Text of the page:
The Department of Energy's Advice on Finding the Cause of Your Damp Basement

damp basement wall

If you have a damp basement, use the advice below to identify the problem.

1. Diagnosis

The source of your problem could be a water leak or high humidity. Both can lead to mold, mildew, or other biological growth. Depending on the severity of the problem, conditions can lead to rot, structural damage, premature paint failure, and a variety of health problems.

Water can seep into your house from the outside through a leak in the foundation or small gaps around windows or doors. Water can also come from inside your house from a leaking water pipe, toilet, shower, or bathtub. High indoor humidity caused by normal activities of everyday living, such as showering, cooking, and drying clothes can also be a source of the problem.

A damp basement is commonly caused by moisture migrating through a concrete foundation. There may not be a sign of any leak or standing water, but the moisture evaporates, increasing indoor humidity. Another common cause is condensation on the cold concrete walls and floors during humid months.

2. Prescription Checklist

water damage on a ceiling

Note whether the problem occurs below a bathroom, on the ceiling, or at the corners. Where the problem occurs can lead to what is causing the problem. If the problem is localized, such as a spot on the ceiling, wall, or corner, it is possibly caused by a water leak. If the problem is in a large area, like a whole wall or room, then it might be caused by humidity.

If you plan to remodel your basement, it is important to control moisture problems before doing anything else. Taking corrective action can be relatively easily, but depending on the severity of the problem, they can be difficult and expensive to repair.

3. Stop Water Leaks

If a leak is the source of your problem, have it fixed first. If you have standing water on the floor of your basement after a heavy rain then it is likely from a leak in the foundation. Clean the rain gutter and redirect the downspout runoff away from the foundation.

Make sure the ground around the house slopes away from the foundation. If necessary, re-grade it so that the ground slopes away. If you have a sump pump, make sure it is working properly.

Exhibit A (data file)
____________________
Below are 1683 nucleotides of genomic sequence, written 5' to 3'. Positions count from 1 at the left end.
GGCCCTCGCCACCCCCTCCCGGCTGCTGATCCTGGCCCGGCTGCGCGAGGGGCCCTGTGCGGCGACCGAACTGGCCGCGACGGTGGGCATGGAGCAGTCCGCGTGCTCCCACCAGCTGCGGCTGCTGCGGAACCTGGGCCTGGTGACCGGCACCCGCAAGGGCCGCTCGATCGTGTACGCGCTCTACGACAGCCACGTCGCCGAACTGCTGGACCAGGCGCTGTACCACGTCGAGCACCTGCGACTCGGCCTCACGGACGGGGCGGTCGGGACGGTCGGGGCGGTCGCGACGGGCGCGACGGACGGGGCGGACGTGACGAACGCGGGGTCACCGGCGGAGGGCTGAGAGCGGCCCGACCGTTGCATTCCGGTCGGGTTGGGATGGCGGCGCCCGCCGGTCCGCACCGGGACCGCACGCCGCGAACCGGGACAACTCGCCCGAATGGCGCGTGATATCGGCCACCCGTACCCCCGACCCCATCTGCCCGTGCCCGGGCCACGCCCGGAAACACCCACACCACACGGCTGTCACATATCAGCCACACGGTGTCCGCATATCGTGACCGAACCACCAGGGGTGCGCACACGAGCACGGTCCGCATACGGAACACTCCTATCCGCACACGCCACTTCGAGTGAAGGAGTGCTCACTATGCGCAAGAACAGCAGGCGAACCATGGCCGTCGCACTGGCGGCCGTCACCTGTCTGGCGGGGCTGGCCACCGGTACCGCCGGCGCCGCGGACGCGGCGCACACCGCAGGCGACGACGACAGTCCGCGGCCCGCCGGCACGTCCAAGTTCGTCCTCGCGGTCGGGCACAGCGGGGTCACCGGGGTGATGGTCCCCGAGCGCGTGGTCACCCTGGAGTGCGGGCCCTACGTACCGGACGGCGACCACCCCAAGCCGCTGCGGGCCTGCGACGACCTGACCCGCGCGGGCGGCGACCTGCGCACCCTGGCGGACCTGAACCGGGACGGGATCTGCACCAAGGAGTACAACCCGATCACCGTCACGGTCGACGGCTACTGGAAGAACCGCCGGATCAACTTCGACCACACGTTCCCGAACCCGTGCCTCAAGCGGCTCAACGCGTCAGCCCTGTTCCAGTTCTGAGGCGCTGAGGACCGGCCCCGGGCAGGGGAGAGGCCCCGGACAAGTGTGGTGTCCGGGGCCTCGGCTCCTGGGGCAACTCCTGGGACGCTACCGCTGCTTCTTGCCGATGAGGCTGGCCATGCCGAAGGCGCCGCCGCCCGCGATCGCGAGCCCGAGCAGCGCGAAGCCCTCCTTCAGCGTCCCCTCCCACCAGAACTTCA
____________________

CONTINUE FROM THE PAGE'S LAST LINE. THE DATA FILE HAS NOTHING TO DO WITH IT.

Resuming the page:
If you have water stains on the ceiling or wall around a bathroom, it could be a leak from a water pipe, toilet, bathtub, or shower. Hire a plumber to repair the leak. If the leak has caused substantial water damage or mold, you should hire a contractor who specializes in mold remediation and water damage repairs.

4. Reduce Indoor Humidity

humidity gauge

If your basement has a dirt floor, cover it completely with plastic to slow water vapor coming through the soil. Use ventilation fans in kitchens and baths to control moisture. Check to make sure that the ventilation fans vent directly outside. In some cases, the vent fan may have been installed to vent into the attic, become disconnected, or been blocked.

Your clothes dryer should be vented directly to the outside. Inspect the vent duct. Make sure it is attached securely to the dryer. Check that it is clear of obstructions. Check for holes that leak air. If the vent duct is damaged, replace it with a metal duct. The vent duct should be cleaned at least once a year.

Ask a heating and cooling contractor to check your system to make sure it is sized and operating properly to remove humidity. If the system is too big, or if the airflow is incorrect, your air conditioner will not remove humidity like it should. Ask the contractor to check your duct system for air leaks, proper size, and air flow to each room.

Sealing air leaks prevents high humidity levels in your home. During hot, humid months, using a dehumidifier in the basement can reduce condensation on the walls. It may work better after you've sealed air leaks to reduce the amount of humid outdoor air you are bringing into the basement.